Summit Sparks Flurry of New Products
Updated · Jun 08, 2016
At the center of this week’s Spark Summit is the open source Apache Spark technology, which has emerged in recent years to become a foundational element of Big Data application and analytics stacks.
While the Spark Summit, which highlights open source data science and engineering, is a place for users to talk about the technology and new developments, it’s also a place where vendors – including giants like IBM and Microsoft – make Spark-related product announcements.
Want to Learn Apache Spark?
Databricks, which was founded by some of the original creators of Spark, announced the general availability of its Databricks Community Edition (DCE). With DCE, users get free access to a 6GB micro-cluster and Spark notebook environment to try out Spark and to prototype applications. Databricks also offers three paid versions of its software platform, including a starter version that provides support for up to three users and costs $99 a month. Professional and enterprise editions provide additional capabilities and scale.
“This year we’ve seen explosive growth for the Apache Spark project and all signs indicate the pace will only accelerate as the community expands even more,” Matei Zaharia, cofounder and chief technology officer at Databricks, said in a statement. “Databricks Community Edition has created an ideal environment for learning Apache Spark.”
MapR, IBM and Microsoft Announcements
MapR, which is well known in the Hadoop space, is showing off a Spark distribution at the summit. MapR is providing the Spark support as part of its MapR Converged Community Edition as well as the MapR Converged Enterprise Edition.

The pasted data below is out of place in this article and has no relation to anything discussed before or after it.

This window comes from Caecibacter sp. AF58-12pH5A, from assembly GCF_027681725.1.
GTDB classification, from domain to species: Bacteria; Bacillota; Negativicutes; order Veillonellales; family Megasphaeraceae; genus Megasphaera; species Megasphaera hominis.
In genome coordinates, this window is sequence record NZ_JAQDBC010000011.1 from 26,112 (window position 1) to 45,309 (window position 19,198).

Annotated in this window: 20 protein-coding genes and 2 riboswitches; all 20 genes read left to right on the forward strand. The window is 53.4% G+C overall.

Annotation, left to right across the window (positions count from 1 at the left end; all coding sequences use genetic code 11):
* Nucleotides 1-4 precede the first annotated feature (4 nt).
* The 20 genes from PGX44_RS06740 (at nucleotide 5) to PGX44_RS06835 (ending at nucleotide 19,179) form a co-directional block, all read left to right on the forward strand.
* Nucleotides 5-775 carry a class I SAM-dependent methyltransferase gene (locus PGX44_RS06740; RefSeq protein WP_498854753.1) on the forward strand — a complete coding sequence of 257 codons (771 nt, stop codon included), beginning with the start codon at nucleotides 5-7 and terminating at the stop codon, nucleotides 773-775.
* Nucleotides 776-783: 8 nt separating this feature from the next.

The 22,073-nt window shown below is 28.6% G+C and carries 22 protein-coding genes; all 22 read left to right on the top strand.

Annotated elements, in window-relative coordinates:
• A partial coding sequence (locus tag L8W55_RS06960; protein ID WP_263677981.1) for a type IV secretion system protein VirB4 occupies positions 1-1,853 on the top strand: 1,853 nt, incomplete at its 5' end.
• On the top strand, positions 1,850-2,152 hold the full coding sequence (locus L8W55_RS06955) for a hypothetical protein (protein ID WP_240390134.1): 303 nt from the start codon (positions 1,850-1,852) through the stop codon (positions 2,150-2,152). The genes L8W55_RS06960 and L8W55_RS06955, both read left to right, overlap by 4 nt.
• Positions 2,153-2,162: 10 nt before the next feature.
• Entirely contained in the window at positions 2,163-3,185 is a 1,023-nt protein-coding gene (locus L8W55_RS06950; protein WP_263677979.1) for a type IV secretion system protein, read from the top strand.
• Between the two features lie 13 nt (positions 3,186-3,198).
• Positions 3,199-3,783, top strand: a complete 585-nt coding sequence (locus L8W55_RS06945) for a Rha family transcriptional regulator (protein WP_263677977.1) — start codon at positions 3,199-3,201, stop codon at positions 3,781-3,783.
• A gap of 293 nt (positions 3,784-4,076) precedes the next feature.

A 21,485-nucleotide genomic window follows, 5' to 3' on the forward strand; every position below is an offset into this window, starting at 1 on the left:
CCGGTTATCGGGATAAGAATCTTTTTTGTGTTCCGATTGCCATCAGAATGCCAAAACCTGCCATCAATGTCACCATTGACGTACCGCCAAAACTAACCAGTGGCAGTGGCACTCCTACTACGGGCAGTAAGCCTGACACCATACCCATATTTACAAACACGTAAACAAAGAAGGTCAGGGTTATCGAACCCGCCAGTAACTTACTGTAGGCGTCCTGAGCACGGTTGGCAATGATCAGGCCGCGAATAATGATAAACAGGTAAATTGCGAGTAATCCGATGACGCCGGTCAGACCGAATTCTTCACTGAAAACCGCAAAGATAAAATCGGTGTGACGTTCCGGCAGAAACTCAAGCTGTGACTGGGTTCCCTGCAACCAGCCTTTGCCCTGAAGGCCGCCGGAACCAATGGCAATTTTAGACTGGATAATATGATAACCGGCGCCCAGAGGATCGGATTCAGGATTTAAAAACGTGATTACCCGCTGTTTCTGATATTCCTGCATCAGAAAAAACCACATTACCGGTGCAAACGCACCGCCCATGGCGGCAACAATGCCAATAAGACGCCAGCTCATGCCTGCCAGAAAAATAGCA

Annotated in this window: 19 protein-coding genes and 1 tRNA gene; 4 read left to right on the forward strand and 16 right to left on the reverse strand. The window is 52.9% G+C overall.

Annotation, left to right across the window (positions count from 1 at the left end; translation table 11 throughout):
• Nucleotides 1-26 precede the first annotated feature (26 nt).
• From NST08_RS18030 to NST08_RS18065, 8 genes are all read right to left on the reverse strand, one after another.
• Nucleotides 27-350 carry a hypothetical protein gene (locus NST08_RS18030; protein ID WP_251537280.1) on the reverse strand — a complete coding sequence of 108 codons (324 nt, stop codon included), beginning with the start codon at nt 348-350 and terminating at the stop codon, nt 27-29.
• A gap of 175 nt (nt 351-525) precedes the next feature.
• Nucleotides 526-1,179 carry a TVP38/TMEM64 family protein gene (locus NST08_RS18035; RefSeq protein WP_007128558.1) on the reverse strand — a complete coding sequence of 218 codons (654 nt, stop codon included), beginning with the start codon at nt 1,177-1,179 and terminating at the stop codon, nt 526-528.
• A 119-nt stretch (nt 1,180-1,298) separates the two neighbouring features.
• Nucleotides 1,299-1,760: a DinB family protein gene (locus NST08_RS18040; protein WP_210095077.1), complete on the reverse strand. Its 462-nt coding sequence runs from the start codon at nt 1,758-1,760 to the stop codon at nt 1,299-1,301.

“We’ve built this new distribution to make it easier for customers that leverage the power of Spark for their Big Data initiatives,” Anoop Dawar, vice president product management, MapR Technologies, said in a statement. “We’ve seen significant growth of customers deploying Spark as their primary compute engine.”
IBM is also embracing Spark in a big way at the Spark Summit with the availability of its cloud-based Data Science Experience.
“With Apache Spark, we see an opportunity to significantly transform the role of the data scientist by providing access to curated data sets, open source tools and a collaborative platform to accelerate innovation,” Bob Picciano, senior vice president, IBM Analytics, said in a statement. “IBM’s Digital Science Experience is the killer enterprise app for Apache Spark, and gives data scientists new opportunities to deliver insight-driven models to developers, and opens the door for unprecedented innovation from the open source community.”
Microsoft is also getting in on the Spark Summit party, with the announcement of general availability of Spark for Azure HDInsight, its cloud-based Big Data analytics platform.
Sean Michael Kerner is a senior editor at Enterprise Apps Today and InternetNews.com. Follow him on Twitter @TechJournalist.